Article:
1. The first two (or more) body paragraph gives a reason that supports the opinion stated in the thesis. This reason is supported with facts, data, or information.

     2. One paragraph discusses the opposite viewpoint. After you pose the counter argument, contest it. Say why the counter argument is faulty and why your argument is stronger.

III. Conclusion

     1. Use a transition signal for the conclusion such as: in conclusion, to conclude, etc.
     2. Restate the thesis in different words than you used in your introduction.
     3. Summarize your main points.
     4. End with a final comment on the topic.

Perhaps the biggest mistake people make in writing an argumentative essay is to state their opinions instead of facts. Remember that each claim you make must be supported by solid evidence if your argument is to hold up to the opposing views.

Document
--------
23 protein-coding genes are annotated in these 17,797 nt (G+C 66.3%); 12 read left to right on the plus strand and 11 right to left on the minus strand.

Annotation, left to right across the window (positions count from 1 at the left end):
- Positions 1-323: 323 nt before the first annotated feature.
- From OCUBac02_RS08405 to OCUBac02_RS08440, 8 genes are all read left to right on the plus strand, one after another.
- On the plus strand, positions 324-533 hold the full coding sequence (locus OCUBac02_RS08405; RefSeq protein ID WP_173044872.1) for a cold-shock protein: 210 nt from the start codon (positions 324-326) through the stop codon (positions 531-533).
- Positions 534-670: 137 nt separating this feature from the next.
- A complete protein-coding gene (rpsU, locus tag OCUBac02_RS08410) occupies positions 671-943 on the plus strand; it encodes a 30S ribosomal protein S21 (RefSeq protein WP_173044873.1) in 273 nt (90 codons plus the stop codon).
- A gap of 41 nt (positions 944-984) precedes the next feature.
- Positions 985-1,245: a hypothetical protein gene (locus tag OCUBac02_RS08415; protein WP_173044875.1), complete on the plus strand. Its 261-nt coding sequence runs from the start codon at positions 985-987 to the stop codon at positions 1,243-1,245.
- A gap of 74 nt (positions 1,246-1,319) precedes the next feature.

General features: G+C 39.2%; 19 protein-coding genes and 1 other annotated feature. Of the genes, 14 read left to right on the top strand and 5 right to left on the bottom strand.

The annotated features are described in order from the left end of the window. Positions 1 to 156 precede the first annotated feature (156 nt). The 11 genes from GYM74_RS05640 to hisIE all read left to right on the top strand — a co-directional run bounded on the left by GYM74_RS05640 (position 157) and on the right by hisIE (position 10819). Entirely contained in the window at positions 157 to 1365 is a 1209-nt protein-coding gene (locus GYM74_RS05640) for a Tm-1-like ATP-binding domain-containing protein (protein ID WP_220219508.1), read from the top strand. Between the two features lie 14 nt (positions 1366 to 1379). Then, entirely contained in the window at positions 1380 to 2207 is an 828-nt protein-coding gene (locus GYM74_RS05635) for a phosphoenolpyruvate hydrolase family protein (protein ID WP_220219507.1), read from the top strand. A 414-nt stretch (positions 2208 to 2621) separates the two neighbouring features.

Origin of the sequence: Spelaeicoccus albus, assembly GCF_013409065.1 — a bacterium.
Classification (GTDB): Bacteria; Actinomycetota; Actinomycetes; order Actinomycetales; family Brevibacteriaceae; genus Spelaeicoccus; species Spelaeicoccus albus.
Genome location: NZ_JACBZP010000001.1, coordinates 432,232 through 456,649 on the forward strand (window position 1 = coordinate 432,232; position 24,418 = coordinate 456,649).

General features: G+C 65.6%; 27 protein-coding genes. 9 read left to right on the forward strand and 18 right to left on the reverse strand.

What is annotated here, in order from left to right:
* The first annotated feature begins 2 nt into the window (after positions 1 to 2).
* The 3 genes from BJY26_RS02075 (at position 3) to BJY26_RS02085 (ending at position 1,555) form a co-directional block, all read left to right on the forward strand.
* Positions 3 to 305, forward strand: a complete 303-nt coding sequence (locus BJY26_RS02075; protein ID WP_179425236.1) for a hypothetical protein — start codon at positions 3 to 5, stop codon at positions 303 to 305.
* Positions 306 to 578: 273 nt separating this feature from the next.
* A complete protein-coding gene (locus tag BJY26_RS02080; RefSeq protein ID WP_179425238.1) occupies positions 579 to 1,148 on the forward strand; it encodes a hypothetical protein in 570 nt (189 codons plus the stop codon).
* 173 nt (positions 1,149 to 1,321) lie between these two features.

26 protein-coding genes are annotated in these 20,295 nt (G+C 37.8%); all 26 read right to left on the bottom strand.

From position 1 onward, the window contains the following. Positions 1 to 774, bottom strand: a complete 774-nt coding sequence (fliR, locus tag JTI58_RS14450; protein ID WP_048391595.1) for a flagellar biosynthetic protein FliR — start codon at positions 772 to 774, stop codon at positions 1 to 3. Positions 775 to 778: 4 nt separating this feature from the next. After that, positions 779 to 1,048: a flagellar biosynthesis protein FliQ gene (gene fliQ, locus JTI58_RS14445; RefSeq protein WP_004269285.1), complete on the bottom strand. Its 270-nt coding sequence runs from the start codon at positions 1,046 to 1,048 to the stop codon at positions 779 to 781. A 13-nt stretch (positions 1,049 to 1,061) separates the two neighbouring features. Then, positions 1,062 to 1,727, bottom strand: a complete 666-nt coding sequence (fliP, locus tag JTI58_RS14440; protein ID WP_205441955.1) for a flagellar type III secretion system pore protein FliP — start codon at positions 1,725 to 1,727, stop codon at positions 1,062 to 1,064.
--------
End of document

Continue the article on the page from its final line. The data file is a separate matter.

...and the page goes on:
Here are some sample topics. To find the entire list, go to the RW Wiki Argumentative Topic List.

School and Kids
Is child behavior better or worse than it was years ago?
Is homework harmful or helpful?
Is Cheating Getting Worse?
Should Students Be Able to Grade Their Teachers?
Does Your School Hand Out Too Many A’s?

Are we too dependent on computers?
Are cell phones dangerous?
Do violent video games cause behavior problems?
Have people have become overly dependent on technology?
Does Technology Make Us More Alone?

Social Issues
Are Adults Hurting Young Children by Pushing Them to Achieve?
Should the Government Limit the Size of Sugary Drinks?
Which Is More Important: Talent or Hard Work?
Is Your Generation More Self-Centered Than Earlier Generations?

Does participation in sports keep teens out of trouble?
Is competition good?
Should Home-Schoolers Be Allowed to Play Public School Sports?
Does participating in team sports helps to develop good character?
If Football Is So Dangerous to Players, Should We Be Watching It?

The Way to Start the Year Right


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Tuesday, December 19, 2017